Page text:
This CERRE Tech, Media, Telecom issue paper provides an overview of opportunities and challenges brought by the use of Artificial Intelligence (AI) to counter online hate speech. It first documents the problem of online hate speech and the shortcomings of current forms of human-based content moderation processes before introducing the potential of machine- and deep-learning, highlighting that AI may trigger important efficiency gains in this area.
AI and in particular machine- and deep-learning are widely perceived as desirable innovations in this domain. The automated detection of hate speech would be a scalable solution to manage ever-growing amounts of online content, reduce costs and decrease human discretion in this process.
There are also considerable weaknesses associated with current forms of AI, most importantly its over-inclusiveness which causes considerable problems from the freedom of expression perspective. The paper considers if and how future developments in artificial intelligence may address some of these issues and the paper closes with suggestions of themes for future discussion.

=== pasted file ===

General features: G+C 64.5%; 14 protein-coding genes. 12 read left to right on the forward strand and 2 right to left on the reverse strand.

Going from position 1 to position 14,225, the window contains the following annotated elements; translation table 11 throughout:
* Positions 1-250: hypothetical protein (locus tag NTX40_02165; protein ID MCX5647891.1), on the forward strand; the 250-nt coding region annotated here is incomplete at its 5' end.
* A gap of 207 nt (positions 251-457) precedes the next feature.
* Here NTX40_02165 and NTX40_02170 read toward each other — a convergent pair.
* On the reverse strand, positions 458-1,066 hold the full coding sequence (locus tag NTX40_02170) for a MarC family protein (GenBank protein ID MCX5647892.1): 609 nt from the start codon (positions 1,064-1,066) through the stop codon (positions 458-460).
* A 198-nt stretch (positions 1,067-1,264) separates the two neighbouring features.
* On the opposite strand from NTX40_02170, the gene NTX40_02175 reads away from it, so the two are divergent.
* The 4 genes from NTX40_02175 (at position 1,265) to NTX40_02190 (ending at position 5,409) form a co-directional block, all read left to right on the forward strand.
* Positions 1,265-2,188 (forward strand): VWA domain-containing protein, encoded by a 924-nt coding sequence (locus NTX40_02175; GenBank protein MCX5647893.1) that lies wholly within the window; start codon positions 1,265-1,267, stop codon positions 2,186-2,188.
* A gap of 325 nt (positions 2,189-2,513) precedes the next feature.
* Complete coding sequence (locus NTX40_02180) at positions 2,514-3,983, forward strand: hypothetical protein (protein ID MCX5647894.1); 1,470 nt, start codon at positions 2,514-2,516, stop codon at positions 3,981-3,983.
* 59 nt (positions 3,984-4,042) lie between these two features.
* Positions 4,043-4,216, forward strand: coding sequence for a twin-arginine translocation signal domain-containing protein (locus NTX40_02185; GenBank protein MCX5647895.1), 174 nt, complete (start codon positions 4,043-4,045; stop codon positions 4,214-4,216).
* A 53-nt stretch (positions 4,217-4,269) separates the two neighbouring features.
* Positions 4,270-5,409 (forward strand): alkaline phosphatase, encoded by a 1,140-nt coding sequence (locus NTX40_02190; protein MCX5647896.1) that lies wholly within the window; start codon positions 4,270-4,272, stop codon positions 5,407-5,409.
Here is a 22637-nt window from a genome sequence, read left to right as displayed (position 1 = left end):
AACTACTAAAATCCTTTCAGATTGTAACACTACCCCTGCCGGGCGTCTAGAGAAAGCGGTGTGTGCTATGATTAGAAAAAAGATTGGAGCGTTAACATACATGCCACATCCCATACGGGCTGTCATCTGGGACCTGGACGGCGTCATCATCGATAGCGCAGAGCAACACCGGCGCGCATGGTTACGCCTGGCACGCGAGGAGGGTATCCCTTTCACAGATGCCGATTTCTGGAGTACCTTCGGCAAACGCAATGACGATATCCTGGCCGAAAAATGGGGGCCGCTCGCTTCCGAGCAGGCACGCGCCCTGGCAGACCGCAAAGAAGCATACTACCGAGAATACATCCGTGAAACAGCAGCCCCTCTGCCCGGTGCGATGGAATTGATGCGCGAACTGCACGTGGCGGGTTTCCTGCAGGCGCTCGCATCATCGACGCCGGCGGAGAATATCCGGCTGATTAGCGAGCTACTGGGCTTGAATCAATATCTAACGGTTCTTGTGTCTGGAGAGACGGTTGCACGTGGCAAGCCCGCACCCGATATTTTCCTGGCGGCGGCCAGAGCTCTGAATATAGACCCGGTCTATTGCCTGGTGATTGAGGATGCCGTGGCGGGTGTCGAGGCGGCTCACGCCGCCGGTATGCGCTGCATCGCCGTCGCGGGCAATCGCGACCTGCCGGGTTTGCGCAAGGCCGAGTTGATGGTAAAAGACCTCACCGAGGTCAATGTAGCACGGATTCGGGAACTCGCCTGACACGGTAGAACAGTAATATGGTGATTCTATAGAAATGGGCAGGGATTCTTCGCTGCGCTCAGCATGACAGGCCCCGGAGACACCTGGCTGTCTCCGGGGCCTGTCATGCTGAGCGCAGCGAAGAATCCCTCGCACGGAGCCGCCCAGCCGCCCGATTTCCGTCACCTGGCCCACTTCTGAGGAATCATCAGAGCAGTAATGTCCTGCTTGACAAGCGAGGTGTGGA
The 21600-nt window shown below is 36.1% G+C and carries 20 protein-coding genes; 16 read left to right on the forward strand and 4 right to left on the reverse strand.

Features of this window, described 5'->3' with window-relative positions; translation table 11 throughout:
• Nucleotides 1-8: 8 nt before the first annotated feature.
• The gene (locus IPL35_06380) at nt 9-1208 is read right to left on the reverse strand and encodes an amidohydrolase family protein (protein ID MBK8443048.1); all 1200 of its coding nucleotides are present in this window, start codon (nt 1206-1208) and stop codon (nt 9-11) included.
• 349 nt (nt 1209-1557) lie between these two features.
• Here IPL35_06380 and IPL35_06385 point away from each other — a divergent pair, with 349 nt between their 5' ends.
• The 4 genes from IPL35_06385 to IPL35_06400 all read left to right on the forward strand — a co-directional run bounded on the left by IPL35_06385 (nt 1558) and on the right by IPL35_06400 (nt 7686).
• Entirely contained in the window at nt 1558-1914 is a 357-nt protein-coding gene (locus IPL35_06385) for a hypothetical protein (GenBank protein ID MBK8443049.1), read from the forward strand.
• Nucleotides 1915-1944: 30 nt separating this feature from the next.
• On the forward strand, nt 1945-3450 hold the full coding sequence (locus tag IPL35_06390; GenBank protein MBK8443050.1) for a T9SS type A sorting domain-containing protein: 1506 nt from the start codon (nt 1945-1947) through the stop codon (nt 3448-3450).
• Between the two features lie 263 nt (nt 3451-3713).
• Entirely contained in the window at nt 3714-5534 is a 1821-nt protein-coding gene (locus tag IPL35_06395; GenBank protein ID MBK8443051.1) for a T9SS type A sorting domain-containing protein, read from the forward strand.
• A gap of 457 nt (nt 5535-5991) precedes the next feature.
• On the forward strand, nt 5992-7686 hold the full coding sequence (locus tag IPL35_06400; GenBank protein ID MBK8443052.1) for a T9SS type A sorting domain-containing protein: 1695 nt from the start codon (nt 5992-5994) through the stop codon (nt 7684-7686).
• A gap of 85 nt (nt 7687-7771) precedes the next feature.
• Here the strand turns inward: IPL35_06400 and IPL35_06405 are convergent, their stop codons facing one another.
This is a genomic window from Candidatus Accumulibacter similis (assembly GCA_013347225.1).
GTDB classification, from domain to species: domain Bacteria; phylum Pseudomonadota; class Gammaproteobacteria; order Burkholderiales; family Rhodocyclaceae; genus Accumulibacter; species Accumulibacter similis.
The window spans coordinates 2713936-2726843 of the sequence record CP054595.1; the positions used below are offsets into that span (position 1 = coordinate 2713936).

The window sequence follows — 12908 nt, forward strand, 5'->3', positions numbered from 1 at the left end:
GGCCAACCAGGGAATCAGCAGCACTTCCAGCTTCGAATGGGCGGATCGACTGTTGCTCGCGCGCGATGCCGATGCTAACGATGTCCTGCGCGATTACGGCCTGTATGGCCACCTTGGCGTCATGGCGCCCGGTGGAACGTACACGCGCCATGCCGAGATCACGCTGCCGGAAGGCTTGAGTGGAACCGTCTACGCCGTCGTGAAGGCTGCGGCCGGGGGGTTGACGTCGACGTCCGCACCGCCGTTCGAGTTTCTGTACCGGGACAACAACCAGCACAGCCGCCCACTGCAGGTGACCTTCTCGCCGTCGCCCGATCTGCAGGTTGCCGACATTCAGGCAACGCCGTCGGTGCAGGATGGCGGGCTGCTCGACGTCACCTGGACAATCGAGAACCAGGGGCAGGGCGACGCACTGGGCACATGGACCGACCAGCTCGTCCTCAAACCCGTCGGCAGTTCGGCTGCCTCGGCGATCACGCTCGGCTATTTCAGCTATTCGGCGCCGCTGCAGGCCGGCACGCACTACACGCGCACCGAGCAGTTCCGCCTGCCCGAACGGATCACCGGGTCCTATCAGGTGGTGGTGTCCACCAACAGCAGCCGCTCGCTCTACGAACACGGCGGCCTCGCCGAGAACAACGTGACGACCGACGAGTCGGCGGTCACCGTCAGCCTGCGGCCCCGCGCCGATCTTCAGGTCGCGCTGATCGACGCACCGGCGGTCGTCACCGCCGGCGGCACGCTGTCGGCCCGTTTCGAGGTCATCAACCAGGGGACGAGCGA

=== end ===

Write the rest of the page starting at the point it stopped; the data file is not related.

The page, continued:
Online hate speech is widely recognised as a societal problem, yet defining what exactly amounts to hate speech is no easy task. There are no clear legal criteria to distinguish between speech that might be offensive or hurtful but protected under freedom of expression, and speech that is unlawful because it, in fact, qualifies as hate speech.
To date, the identification of hate speech online and removal thereof by human content moderators has been burdensome. In light of the sheer amount of data to be reviewed, the required investments in human resources are significant.
This paper was presented and discussed at an event on 31 January 2019, with an opening address by Michael O’Flaherty, Director of the EU Agency for Fundamental Rights.